Pope Francis asks Church to identify 21st-century martyrs slain ‘only because they are Christians’

Pope Francis has set up a special commission tasked with identifying those he calls the “new martyrs” of the 21st century — Christians who have been slain in some cases simply for attending Mass or for helping the poor, the Associated Press reports.

The Vatican on Wednesday released a copy of a letter in which the pope announced the commission will be part of the Holy See’s saint-making office.

“As I have said so many times, martyrs ‘are more numerous in our time than in the first centuries,’” of the Church, Francis wrote in the letter dated Monday. He was referring to the early years of Christianity, when many were slain for refusing to renounce their faith, seen as a threat to Roman imperial rule.

Modern-time martyrs include clergy as well as “lay people and families, who, in various countries of the world, with the gift of their life, offered the supreme proof of charity,’’ Francis wrote.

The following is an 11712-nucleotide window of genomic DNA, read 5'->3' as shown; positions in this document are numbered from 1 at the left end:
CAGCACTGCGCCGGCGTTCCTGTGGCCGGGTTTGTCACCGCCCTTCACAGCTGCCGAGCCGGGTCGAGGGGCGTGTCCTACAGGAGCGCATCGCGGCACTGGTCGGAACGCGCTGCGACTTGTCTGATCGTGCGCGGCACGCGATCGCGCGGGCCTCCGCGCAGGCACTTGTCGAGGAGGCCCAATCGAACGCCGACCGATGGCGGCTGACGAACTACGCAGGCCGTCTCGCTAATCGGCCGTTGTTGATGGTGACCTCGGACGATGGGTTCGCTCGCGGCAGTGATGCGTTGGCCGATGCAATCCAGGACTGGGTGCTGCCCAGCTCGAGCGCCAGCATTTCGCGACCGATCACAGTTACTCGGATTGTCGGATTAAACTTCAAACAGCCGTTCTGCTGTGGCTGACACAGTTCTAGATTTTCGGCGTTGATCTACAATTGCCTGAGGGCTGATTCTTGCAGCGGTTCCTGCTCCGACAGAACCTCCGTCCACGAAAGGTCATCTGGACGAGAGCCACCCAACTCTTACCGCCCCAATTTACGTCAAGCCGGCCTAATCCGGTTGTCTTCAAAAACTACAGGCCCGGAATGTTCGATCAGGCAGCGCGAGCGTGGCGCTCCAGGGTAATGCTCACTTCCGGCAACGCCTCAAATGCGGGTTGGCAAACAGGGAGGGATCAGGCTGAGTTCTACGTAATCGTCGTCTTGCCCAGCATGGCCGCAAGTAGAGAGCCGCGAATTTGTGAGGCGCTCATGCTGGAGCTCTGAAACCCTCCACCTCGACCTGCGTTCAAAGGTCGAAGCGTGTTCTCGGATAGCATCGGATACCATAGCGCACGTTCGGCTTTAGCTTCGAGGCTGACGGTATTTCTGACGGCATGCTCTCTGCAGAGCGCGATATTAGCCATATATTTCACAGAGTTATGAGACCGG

The martyr initiative is timed to coincide with a church jubilee, or Holy Year, scheduled for 2025 that will draw to Rome “pilgrims of hope,’’ the pontiff noted.

At the pope’s direction, the commission’s members will research cases of non-Catholic Christian martyrs, too.

The commission is tasked with “working up a catalogue of all those who have shed their blood to acknowledge Christ and to give witness to His Gospel,’’ Francis wrote in his letter. ”The martyrs of the Church are witnesses to the hope that derives from faith in Christ and inspires true charity,’’ he said.

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